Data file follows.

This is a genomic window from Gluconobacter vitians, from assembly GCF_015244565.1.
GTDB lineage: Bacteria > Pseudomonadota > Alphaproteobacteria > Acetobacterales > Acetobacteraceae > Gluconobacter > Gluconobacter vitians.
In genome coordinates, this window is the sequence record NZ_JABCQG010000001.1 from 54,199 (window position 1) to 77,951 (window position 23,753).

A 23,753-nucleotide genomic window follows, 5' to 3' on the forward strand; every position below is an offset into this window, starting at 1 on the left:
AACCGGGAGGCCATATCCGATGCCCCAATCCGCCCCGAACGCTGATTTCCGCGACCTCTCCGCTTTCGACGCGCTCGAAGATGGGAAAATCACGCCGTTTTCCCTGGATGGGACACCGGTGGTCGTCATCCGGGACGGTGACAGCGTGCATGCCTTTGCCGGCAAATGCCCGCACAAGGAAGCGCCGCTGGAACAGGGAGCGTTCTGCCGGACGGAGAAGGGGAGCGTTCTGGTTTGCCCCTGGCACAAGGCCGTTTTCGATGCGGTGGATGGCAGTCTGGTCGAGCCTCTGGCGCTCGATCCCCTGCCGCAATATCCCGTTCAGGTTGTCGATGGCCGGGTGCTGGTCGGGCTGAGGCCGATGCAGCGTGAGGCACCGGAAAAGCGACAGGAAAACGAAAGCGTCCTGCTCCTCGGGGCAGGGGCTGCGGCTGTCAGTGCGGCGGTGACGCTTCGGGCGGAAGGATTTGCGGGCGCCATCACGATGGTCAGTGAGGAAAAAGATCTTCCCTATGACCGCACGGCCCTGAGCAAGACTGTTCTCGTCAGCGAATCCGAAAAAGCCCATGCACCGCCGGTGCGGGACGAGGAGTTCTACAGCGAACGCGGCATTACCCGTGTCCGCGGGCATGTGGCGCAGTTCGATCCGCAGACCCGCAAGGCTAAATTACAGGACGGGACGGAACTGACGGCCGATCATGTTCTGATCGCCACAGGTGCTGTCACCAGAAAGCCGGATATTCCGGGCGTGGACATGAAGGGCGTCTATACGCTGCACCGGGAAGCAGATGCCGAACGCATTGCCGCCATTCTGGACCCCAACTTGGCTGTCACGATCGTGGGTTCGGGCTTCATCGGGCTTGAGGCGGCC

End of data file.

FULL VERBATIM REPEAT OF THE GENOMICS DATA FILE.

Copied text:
This is a genomic window from Gluconobacter vitians, from assembly GCF_015244565.1.
GTDB lineage: Bacteria > Pseudomonadota > Alphaproteobacteria > Acetobacterales > Acetobacteraceae > Gluconobacter > Gluconobacter vitians.
In genome coordinates, this window is the sequence record NZ_JABCQG010000001.1 from 54,199 (window position 1) to 77,951 (window position 23,753).

A 23,753-nucleotide genomic window follows, 5' to 3' on the forward strand; every position below is an offset into this window, starting at 1 on the left:
AACCGGGAGGCCATATCCGATGCCCCAATCCGCCCCGAACGCTGATTTCCGCGACCTCTCCGCTTTCGACGCGCTCGAAGATGGGAAAATCACGCCGTTTTCCCTGGATGGGACACCGGTGGTCGTCATCCGGGACGGTGACAGCGTGCATGCCTTTGCCGGCAAATGCCCGCACAAGGAAGCGCCGCTGGAACAGGGAGCGTTCTGCCGGACGGAGAAGGGGAGCGTTCTGGTTTGCCCCTGGCACAAGGCCGTTTTCGATGCGGTGGATGGCAGTCTGGTCGAGCCTCTGGCGCTCGATCCCCTGCCGCAATATCCCGTTCAGGTTGTCGATGGCCGGGTGCTGGTCGGGCTGAGGCCGATGCAGCGTGAGGCACCGGAAAAGCGACAGGAAAACGAAAGCGTCCTGCTCCTCGGGGCAGGGGCTGCGGCTGTCAGTGCGGCGGTGACGCTTCGGGCGGAAGGATTTGCGGGCGCCATCACGATGGTCAGTGAGGAAAAAGATCTTCCCTATGACCGCACGGCCCTGAGCAAGACTGTTCTCGTCAGCGAATCCGAAAAAGCCCATGCACCGCCGGTGCGGGACGAGGAGTTCTACAGCGAACGCGGCATTACCCGTGTCCGCGGGCATGTGGCGCAGTTCGATCCGCAGACCCGCAAGGCTAAATTACAGGACGGGACGGAACTGACGGCCGATCATGTTCTGATCGCCACAGGTGCTGTCACCAGAAAGCCGGATATTCCGGGCGTGGACATGAAGGGCGTCTATACGCTGCACCGGGAAGCAGATGCCGAACGCATTGCCGCCATTCTGGACCCCAACTTGGCTGTCACGATCGTGGGTTCGGGCTTCATCGGGCTTGAGGCGGCC